The pandemic has led to greater openness and sharing, Australian Academy of Science webinar hears
International research collaboration has been permanently changed by the Covid-19 pandemic, an Australian Academy of Science webinar has heard.
At the event on 22 June, academy chief executive Anna-Maria Arabia said some of the changes had been a “silver lining” of the pandemic.
“We couldn’t possibly offer our research publications free of charge to everyone all of the time. Then we did, overnight. A common focus, with adequate resources, led to the development of a vaccine for a coronavirus, something that has never been achieved in under a year. It’s just extraordinary and gives me so much hope for things like antimicrobial resistance and for climate change solutions,” she said.
“None of us wanted that to happen because of a pandemic, but…to have some of that new capability not only across our region but across the world can only be a positive outcome of what is a fairly difficult situation for the globe.”
Diane Griffin, vice-president of the National Academy of Sciences in the United States, told the webinar that the pandemic had changed scientific communication. “We communicate in different ways now than we used to,” she said, highlighting webinars and different types of research seminar.
“So that has been, I think, a big change that’s not going to go away just when we can get together for meetings. We’re going to continue to use these other kinds of technologies that have allowed us to communicate across time zones.”
Liza Noonan, global director for the Commonwealth Scientific and Industrial Research Organisation, said Australian researchers had found novel ways to collaborate because of Covid-19.
“As early as January 2020, the Coalition for Epidemic Preparedness Innovations had engaged with Australia’s national science agency to start studying Covid-19,” she said. “By March 2020, Australian scientists were working with Cepi, the University of Oxford in the UK and Inovio Pharmaceuticals in the US to commence testing vaccine candidates at the Australian Centre for Disease Preparedness in Victoria…using the virus strain isolated by the Doherty institute in Melbourne, effectively enabling numerous preclinical studies and research on Covid-19.”
Noonan said another effect of the pandemic was closer “collaboration between Australian scientists and our close neighbours in south-east Asia to boost regional Covid-19 response capability and ultimately future infectious disease resilience”.
It had resulted in a generalised “spread stopper” project to “bring together epidemiology and genomic and clinical data across multiple sources to manage Covid-19 and also other existing infectious diseases, including influenza, measles and meningococcal disease”.
She said she had recently heard from a virologist who “summed it up really well when she said that she had never seen such a concerted effort towards the same problem in science, ever, and it was beyond what she thought possible”.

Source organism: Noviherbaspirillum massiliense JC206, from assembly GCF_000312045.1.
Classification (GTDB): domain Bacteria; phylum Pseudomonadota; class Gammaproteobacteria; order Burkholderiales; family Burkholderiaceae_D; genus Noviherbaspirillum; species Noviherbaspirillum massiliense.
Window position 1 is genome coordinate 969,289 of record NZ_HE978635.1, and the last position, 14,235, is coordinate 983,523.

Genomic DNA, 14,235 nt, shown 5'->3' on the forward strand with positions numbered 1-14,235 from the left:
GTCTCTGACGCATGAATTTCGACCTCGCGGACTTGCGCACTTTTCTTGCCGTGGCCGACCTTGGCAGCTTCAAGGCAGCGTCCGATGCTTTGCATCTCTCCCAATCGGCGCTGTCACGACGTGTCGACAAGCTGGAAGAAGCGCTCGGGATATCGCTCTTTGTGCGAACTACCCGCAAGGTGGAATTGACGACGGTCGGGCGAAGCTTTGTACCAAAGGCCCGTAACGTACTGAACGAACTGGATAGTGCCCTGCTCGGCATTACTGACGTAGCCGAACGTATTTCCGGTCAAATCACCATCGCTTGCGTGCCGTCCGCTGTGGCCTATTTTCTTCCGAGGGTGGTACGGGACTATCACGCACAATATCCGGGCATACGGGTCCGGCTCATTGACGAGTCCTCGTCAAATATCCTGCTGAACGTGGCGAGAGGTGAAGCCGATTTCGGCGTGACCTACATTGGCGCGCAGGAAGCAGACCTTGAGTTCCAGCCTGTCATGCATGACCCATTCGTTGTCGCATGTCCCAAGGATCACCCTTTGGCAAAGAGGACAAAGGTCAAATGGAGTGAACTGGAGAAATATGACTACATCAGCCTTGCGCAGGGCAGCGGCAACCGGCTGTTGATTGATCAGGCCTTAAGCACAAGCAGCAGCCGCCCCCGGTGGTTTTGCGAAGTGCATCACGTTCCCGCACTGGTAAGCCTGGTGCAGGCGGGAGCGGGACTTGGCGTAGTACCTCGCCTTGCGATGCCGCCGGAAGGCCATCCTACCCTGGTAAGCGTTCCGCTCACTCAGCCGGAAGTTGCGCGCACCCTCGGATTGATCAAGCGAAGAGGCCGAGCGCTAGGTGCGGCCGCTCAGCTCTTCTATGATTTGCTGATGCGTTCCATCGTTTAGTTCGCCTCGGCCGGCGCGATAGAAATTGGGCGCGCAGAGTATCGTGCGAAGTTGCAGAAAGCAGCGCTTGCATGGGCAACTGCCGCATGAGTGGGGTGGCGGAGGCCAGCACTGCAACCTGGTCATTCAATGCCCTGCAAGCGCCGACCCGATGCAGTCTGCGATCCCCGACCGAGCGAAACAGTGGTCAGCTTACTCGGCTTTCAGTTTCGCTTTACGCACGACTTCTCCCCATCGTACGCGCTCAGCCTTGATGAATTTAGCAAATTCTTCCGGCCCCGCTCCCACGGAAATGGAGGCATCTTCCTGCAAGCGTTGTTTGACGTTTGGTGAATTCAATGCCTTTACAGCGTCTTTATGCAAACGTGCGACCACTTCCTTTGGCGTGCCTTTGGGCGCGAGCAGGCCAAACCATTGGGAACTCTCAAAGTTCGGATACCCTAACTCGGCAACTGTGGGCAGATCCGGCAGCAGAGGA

“Of course, there were negative impacts,” Noonan said. “Nonessential programmes were shut down. Researchers weren’t able to access their labs, student incomes were challenged and, of course, people were missing the opportunity to connect with their scientific colleagues in person and develop those all-important relationships in person. But in [a recent] symposium it was the positive impacts, particularly on international and multidisciplinary collaboration, that really dominated the conversation.
“Covid-19 has in effect demonstrated that there’s this vast opportunity for the world to harness science and technology to resolve global challenges for the global good, and I think it re-emphasises the importance of science policy.”
Griffin pointed out that some of the research used to produce the vaccines was “decades old”. Noonan said this showed how scientists could use the lessons of the pandemic to improve the way they communicated the importance of their work. “The reality is that you have to have that sort of continuum of [research] size. You have to have that fundamental research that then has pathways to development and to translation partners. So I think the best thing science can do for itself is continually demonstrate impact. It can continually demonstrate the good that it is doing.”
Tan Sze Wee from Singapore’s Agency for Science, Technology and Research said the pandemic experience had “opened up the eyes of all the scientists, from the senior ones to early career researchers, that we can actually do this. In fact we believe that it’s going to change the way we think about collaboration going forward, because in the past collaborations have always been a physical interaction.
“You expected to meet someone, go to his or her lab and then get the work going. But now you can actually interact on interactive media. You can actually call any time, you can share data, you can connect to collaborators across different time zones in real time.”
A version of this article also appeared in Research Europe